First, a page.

Spilling the beans

Increasingly sophisticated hackers going for Java’s native layer

Lucy Carey
java-1

Why are exploits in Java becoming more common, even as layer permeability decreases?

Java Applets’ porous security is an
openly acknowledged issue
– and as hackers continue to upgrade
their skills from common garden variety hacking to criminal
mastermind level, the issue is only getting more complex. Up until
recently, the ratio of Java layer vulnerabilities to Java native
level vulnerabilities was three-to-one – but as of 2013, this is no
longer the case. The recent disclosure by security researchers of
two Java native level exploits (CVE-2013-2465 and CVE-2013-2471)
only serves to underline this growing threat.


Trend Micro
also highlighted the troubling
issue, blogging that criminal groups have been targeting Java
native layer vulnerabilities to infiltrate businesses and
government systems, compounding the issue with increasingly complex
attacks.

According to Threats Analyst Jack Tang, the move
is a potent indicator of the growing sophistication of the cyber
criminal fraternity. As Java’s permeability has become more widely
publicised, the number of attacks has also increased, forcing
Oracle to release several out of cycle security updates
t
his year alone. Uptake of these patches isn’t
necessarily immediate however, leaving clients open to a
gr
owing cartel of nefarious coders.

And it’s not just the increasing frequency of
Java native layer attacks that is becoming an issue. The nature of
this exploit means that, once a system has been accessed, the
attacker then has a considerable array of options available for
tinkering.

According to Tang, once the native layer is
infiltrated, an attacker can then, “use the array object to get or
set the following buffer precisely. They can tamper with the
following JavaBeans. Statement object’s acc field, which points to
a AccessControlContext object. In general, the acc field will be
tampered to point to a full permission AccessControlContext object.
This will let arbitrary code be run on the affected
system.”

Native level hacks are similar to Java layer
attacks, which exploit vulnerabilities in the Java layer runtime,
bypassing the Security Manager and call high privilege functions.
However, to infiltrate the native layer,
an
attacker
also needs
to circumvent OS-level protections like ASLR and
DEP – something that calls for a great deal of skill, and some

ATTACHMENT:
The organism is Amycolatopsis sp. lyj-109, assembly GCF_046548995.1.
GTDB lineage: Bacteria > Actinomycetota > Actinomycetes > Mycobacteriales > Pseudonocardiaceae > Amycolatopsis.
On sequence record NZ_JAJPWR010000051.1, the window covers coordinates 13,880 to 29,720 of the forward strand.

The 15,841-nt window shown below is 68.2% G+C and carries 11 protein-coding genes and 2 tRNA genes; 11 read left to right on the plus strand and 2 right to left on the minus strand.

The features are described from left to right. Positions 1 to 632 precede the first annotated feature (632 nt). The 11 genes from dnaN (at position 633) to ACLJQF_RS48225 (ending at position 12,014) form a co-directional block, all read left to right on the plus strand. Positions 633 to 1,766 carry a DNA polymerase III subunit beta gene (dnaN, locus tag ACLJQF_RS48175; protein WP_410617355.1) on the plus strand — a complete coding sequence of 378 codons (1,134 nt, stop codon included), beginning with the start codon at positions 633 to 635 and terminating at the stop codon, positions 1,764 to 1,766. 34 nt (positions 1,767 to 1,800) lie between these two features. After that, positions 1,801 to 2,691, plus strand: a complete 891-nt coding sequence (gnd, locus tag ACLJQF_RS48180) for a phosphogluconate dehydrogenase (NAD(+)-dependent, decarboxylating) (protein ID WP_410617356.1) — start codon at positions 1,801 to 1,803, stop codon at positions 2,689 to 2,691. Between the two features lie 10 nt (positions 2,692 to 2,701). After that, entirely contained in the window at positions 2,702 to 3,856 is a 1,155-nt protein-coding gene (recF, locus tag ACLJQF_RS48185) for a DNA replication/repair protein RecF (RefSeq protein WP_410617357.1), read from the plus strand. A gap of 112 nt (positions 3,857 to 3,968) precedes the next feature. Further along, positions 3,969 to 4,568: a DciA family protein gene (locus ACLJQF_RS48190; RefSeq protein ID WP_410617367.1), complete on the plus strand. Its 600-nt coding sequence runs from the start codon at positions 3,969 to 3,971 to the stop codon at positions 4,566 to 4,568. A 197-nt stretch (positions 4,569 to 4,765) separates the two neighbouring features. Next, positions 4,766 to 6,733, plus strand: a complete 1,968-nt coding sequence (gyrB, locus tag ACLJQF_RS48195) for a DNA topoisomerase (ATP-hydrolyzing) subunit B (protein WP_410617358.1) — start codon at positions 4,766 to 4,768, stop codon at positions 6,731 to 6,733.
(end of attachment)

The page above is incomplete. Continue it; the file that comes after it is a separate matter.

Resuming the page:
exceptional coding nous.

So what’s behind this new generation of apparently super genius
hackers? A large part of the blame can be apportioned to the Java
native layer itself, which proved exceptionally open to tampering.
In the June 2013 Java SE Critical Patch Update Advisory,
approximately half of all the vulnerabilities fixed were in the
Java native layer code- a considerable shift from previous
years.

Hackers have also evolved, and whilst there has
always been some degree of vulnerability in the Java native layer,
this is the first time that there has been a real cartel of
malicious coders with the capacity to exploit it. That’s not to say
that the threat to the native layer didn’t exist before- but this
is the first time anyone has managed to really crack it, and now
that knowledge is out there, it hasn’t taken long for those in the
know to work out ways to exploit it. The particularly structurally
weak native layer in Java 7 has only served to create a perfect
storm for hackers.

To ensure the best possible protection, Java
users have been urged to upgrade to the latest incarnations of the
program as a matter of urgency- though this is easier said than
done when using another system that comes bundled with older
versions of the software. Other analysts are recommending


uninstalling
Java Aplets altogether-
a simple solution for many people, although less helpful for
companies with legacy applications
. For businesses
using ageing systems with enterprise-critical applications,
updating may not even feasible.  Although there are ways
around this, ultimately, as
Wolfgang Kandek, CTO of
security firm Qualys, writes,
such companies
essentially that have no choice but to, “accept the risk of
outdated Java in order to be able to continue to do
business.”

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